SMEs and BIM – size is not important

If you run an SME, whatever you’ve heard, it may be not be as scary or costly as you think.– John Eynon

The target of BIM adoption for centrally funded projects by 2016 is within sight, but for many it still represents a huge challenge and is perhaps a source of both fear and confusion.

SMEs (companies up to 250 employees) represent a significant proportion of the industry and are in many ways its engine room. Most projects are delivered by teams of specialist contractors, many of which are SMEs. They bring specialist knowledge, skill, and delivery expertise to the table, and projects would not succeed without their input.

In addition, at a time of great upheaval and change for the industry, SMEs have unique advantages over their larger counterparts. They are more agile and responsive to change, can innovate faster with shorter command lines, and spend less time agonising over decisions and more time in the acting and doing.

For all these reasons, if SMEs are not on board with BIM, it is not good for the industry. And if you run an SME, whatever you’ve heard, it may be not be as scary or costly as you think! Below are a few pointers to get you started. 

Over the past few years I’ve visited a number of CIOB regions to talk about BIM. I always leave some advice, which can be summarised as follows:

  • Spend as little as possible;
  • Check out the websites;
  • Get the free stuff;
  • Understand UK government strategy and key documents;
  • Read and understand
  • Think about our own role/business/organisation;
  • Attend some conferences, talk to people, join your local BIM Hub.

Remember, though, that working in BIM – or the common data environment to use the official parlance – is still all about information: how it is used, produced, exchanged and communicated. It just so happens that in BIM we can do clever things with it, but BIM is still just about how information travels around the lifecycle.

There is a lot of free guidance and advice available. The UK BIM Task Group website,, is a tremendous source for current standards, guidance, case studies and news, as well as current developments. And it’s all free.

The key documents to understand are:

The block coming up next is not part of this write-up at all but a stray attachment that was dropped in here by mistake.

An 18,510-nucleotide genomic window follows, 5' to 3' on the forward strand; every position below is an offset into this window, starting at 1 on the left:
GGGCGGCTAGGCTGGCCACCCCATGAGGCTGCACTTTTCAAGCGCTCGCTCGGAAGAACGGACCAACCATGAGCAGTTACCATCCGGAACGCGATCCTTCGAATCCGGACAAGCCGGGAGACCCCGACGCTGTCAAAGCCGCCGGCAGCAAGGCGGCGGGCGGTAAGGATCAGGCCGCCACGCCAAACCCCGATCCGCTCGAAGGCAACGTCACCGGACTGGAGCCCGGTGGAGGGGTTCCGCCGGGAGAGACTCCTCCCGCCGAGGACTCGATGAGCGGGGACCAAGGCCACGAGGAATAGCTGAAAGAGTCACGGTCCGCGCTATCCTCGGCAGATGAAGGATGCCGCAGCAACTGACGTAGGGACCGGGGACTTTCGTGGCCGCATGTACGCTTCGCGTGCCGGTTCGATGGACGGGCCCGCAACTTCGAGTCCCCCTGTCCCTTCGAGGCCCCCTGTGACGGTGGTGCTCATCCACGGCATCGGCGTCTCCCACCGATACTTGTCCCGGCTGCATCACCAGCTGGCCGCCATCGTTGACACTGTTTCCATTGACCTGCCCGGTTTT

• PAS1192/2 and 3, which deal with the processes for capital and FM projects;
  • The BIM Protocol which is a contract addendum for BIM;
  • Government Soft Landings which is the UK government’s version of BSRIA Soft Landings which deals with planning for commissioning, handover and aftercare;
  • COBie UK 2012, which is a way of exchanging data on the BIM environment.

As you begin to review the information, the main questions uppermost must be: “What does this mean to me, my business, my project, my team?” To begin to answer these questions, you must first understand your own business or organisation: What information do you produce? What information do you use? Who uses your information and how? How do you use other people’s information when they give it to you?

Something that should help you is the BIM Investment Matrix, produced by the BIM Technologies Alliance, which is facilitated by CIRIA and allied to the BIM Task Group and composed of the leading BIM software houses and vendors.

To access it on the BIM Task Group website (under the “Resources” tab), you will need to register, but it’s well worth the trouble. The matrix helps businesses calculate the level of investment they will need to make, breaking the whole process down into stakeholders, stages, activities, tools, benefits, training, and indicative costs per seat over three years.

So whether you’re a client, manufacturer, main contractor or subcontractor, supplier, or consultant,
you can find your place in the construction food chain. Working through the tables enables you to come up with your personalised picture and plan for BIM.

You can then use this to inform your discussions with your team, about training and implementation and with external parties such as consultants and vendors.

Inevitably discussion at some point will turn to which software to select, how much this costs, and return on investment.

This will very much depend on the picture that emerges from your matrix exercise. However, if you are “a power” user, then you will be authoring and manipulating models, in which case you will need to invest in authoring software and the associated kit.

At the other end of the scale, ”basic”, if you simply receive information and manufacture and/or install, then you may just need a viewing package – and there are free versions available.

Assuming that models have been built correctly and linked, then file sizes should not be excessive, and should not warrant huge IT infrastructure.

I would also begin by talking to clients, suppliers, and the people you work with. See what they’re up to, what packages they use and how they do it. If some common themes emerge then that might give you a steer on how to proceed.

Return on investment is a tricky subject, because again it will depend on where you sit. There are studies out there, and the figures are impressive. The benefits already realised in the UK public sector have given departments such as the Ministry of Justice the confidence to push on with BIM adoption.

John Eynon is chair of the South East BIM Hub, vice chair of BIM4SME, and director of Open Water Consulting.

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